sorts, and great flocks of Turkies, Quailes Pigeons and Patri

ges : many great lakes abounding with fah, fowle, Seuers and

Otters. The sea affbords vs as great plenty of all excellent sorts

of sea-fish, as the riuers and lies doth varietie of wilde fowle

of most vsefull sorts. Mines we find to our thinking, but neither

the goodnesse nor qualitie we know. Setter grain cannot be

then the Indian corne, if we will plant it vpon as good ground

as a man need desire. We are all free-holders, the rent day doth

not trouble vs, and all those good blessings we haue, of which and

what we list in their seasons for taking. Our companie are for

most part very religious honest people ; the word of God sincere

ly taught vs euery Sabbath : so that 1 know not any thing a con

tented mind can here want, I desire your friendly care to send

T/i,y wife and children to me, where I wish all the friends I haue

in England, and so I rest

Your louing kinsman William Hilton.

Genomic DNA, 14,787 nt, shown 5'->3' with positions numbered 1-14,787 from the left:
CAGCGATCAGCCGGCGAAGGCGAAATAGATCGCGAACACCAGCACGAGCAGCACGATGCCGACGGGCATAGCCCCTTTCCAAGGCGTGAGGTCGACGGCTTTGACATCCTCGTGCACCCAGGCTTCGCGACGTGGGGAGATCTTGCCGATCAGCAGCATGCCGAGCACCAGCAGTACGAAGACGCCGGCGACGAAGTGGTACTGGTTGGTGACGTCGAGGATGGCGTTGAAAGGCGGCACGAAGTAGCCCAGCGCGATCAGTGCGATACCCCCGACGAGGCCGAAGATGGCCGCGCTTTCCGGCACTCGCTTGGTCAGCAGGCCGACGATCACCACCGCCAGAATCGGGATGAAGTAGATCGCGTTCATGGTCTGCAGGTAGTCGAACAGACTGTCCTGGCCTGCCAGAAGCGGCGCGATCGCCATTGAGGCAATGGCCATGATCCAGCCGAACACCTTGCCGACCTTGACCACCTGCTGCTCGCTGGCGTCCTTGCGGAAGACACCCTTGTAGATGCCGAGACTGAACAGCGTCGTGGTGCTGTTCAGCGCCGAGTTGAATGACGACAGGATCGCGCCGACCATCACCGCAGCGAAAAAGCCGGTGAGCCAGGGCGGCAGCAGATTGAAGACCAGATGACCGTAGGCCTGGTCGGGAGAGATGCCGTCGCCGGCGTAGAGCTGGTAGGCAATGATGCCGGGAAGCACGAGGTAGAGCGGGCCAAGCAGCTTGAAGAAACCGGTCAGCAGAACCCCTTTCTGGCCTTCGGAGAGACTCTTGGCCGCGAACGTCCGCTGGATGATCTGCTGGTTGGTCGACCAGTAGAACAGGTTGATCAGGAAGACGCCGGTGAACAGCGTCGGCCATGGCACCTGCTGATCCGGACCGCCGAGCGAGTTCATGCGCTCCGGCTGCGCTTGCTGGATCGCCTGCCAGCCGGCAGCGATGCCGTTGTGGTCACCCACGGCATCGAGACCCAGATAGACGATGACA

His wife and two children followed in the " Anne," July or August,

1623. In the allotments of land in 1623, there was granted

to him one acre lying " to the sea, eastward," and to his wife and

two children three acres butting "against the swampe & reed- »

See New-England Historical and Genealogical Register for April, 1877 (xxxi. 179).Loading...Loading...

ponde."* He waa of Plymouth in 1624, for the friends of John

Lyford, who came over in the beginning of that year, and who was

driven from th« colony soon after with some of liis adherents, affirmed "

that the first occasion of the quarrel with them was the baptizing

of Mr. Hilton's child, who was not joined to the church at Plymouth, "

f As his name does not appear among those present at the

division of cattle in 1627,$ he must have removed from Plymouth

before that date. His son William, who came to Plymouth in the "

Anne " in July or August 1623, states that " in a little tyme following "

his arrival, they settled themselves on the Piscataqua River

with Mr. Edward Hilton and that they were the first English planters

there. §

He was one of the witnesses, July 7, 1631, to the livery of seizin

to his brother Edward Hilton || of the lands embraced in the Squams-

cott, or Hilton's Patent,H which bears date March 12, 1629 [i.e. 1629-30] . The following letter to the Worshipful Mr. John Win- throp, the younger, at Agawam, is printed with the Winthrop papers in the Collections of the Massachusetts Historical Society.** Pascatque Ser Aprill 18th 1633